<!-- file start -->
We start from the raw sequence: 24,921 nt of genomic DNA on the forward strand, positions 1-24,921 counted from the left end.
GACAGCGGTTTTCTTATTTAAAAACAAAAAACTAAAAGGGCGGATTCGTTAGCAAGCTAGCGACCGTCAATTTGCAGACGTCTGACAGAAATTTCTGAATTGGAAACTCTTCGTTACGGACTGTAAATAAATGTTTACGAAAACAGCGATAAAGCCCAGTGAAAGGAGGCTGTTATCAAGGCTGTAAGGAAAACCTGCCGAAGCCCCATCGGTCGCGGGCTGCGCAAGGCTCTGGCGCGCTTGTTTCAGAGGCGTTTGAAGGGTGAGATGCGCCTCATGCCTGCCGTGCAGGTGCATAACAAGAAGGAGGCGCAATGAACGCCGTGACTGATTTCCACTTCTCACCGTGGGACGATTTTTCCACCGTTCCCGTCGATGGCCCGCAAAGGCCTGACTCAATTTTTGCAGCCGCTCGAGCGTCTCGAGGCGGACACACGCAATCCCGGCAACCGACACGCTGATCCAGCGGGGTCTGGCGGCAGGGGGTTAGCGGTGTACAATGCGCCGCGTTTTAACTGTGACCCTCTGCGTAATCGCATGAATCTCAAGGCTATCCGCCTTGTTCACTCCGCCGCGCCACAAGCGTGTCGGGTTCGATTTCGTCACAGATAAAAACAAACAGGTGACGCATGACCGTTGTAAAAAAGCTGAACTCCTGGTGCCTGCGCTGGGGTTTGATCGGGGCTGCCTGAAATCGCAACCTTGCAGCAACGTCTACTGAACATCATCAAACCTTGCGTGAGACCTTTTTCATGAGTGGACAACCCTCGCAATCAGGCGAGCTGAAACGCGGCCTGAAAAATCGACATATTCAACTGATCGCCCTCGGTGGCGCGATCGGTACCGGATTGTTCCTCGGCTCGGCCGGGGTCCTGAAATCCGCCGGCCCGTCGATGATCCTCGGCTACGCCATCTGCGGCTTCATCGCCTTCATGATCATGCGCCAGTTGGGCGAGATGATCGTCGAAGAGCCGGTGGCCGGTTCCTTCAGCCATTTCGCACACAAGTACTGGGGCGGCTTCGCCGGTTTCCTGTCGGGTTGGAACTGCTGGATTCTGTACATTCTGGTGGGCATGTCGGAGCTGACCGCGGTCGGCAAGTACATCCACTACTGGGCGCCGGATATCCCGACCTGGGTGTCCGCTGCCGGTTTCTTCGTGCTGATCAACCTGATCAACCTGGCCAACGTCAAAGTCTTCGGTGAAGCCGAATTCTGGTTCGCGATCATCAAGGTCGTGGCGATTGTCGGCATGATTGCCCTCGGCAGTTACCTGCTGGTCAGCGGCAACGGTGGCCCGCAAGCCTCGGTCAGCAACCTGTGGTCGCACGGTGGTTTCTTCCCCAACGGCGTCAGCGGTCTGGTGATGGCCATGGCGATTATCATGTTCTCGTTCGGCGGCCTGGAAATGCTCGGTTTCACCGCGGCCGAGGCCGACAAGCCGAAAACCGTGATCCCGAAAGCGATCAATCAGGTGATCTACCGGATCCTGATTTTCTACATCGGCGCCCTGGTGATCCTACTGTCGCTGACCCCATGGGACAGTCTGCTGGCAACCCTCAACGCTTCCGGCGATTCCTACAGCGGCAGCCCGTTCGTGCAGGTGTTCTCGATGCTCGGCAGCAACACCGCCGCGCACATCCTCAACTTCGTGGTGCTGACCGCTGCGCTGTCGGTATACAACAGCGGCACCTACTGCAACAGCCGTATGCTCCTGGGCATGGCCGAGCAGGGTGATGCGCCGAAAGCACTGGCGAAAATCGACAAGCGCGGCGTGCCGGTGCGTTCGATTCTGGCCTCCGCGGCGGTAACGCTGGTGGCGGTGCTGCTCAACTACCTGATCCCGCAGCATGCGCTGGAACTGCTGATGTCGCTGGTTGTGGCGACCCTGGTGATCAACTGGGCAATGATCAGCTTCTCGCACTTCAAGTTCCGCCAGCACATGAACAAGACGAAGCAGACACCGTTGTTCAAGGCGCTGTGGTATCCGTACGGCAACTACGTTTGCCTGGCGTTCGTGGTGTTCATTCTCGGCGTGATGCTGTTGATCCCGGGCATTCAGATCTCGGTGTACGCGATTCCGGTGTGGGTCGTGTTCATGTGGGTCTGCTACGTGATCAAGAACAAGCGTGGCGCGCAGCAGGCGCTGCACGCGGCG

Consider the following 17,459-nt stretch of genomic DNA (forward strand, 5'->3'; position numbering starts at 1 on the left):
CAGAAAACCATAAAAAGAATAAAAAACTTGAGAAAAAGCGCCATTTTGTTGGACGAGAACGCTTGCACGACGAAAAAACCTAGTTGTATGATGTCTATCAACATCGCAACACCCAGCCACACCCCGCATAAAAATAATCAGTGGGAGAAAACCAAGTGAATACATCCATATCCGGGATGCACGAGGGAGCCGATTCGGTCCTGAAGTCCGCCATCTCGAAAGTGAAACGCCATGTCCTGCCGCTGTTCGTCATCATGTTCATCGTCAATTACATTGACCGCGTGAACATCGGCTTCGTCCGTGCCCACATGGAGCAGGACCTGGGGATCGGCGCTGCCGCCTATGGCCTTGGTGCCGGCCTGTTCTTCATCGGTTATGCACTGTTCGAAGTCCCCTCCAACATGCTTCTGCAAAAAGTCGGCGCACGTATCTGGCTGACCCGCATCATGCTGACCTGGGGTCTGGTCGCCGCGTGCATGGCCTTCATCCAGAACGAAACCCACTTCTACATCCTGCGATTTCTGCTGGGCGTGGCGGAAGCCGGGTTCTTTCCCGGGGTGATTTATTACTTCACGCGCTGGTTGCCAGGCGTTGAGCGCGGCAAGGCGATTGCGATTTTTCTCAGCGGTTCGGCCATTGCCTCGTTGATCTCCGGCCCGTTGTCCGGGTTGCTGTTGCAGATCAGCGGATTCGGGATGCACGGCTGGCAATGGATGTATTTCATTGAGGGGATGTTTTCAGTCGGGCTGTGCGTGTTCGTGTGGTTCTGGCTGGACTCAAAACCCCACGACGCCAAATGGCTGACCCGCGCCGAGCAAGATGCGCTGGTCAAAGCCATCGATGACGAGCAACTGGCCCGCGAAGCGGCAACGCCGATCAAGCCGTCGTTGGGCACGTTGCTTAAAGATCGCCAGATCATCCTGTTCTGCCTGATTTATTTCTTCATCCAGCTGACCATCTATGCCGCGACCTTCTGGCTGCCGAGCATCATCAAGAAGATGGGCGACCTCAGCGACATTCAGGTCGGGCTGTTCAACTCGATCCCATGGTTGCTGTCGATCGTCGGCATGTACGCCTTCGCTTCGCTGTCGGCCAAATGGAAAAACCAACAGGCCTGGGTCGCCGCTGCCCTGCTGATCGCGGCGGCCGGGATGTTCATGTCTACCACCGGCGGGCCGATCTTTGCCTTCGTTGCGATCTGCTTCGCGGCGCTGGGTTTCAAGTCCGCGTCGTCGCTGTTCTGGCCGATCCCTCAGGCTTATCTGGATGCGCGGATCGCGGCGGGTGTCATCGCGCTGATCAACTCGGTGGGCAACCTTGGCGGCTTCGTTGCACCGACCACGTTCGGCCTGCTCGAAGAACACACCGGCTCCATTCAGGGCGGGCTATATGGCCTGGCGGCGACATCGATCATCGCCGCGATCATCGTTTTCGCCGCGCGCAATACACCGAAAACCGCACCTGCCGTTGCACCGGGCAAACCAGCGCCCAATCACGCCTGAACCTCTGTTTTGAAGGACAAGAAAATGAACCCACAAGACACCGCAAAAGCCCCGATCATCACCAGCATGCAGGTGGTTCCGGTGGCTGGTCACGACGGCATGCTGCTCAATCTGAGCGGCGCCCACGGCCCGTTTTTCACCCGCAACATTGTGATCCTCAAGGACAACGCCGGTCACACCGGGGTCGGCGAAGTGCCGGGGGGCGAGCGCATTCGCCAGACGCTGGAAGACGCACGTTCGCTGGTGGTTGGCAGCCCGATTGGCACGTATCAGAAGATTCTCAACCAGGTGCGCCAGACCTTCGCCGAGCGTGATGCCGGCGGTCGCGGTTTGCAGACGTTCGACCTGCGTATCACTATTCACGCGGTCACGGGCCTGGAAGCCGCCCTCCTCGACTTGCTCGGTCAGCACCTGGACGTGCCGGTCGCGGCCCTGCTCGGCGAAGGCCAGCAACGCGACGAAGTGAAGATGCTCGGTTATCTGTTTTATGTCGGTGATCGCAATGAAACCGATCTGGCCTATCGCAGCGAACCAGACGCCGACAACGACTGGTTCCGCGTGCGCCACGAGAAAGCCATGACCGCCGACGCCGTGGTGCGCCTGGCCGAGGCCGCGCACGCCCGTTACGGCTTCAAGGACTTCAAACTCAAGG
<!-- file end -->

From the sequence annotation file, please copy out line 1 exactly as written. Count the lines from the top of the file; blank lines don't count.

We start from the raw sequence: 24,921 nt of genomic DNA on the forward strand, positions 1-24,921 counted from the left end.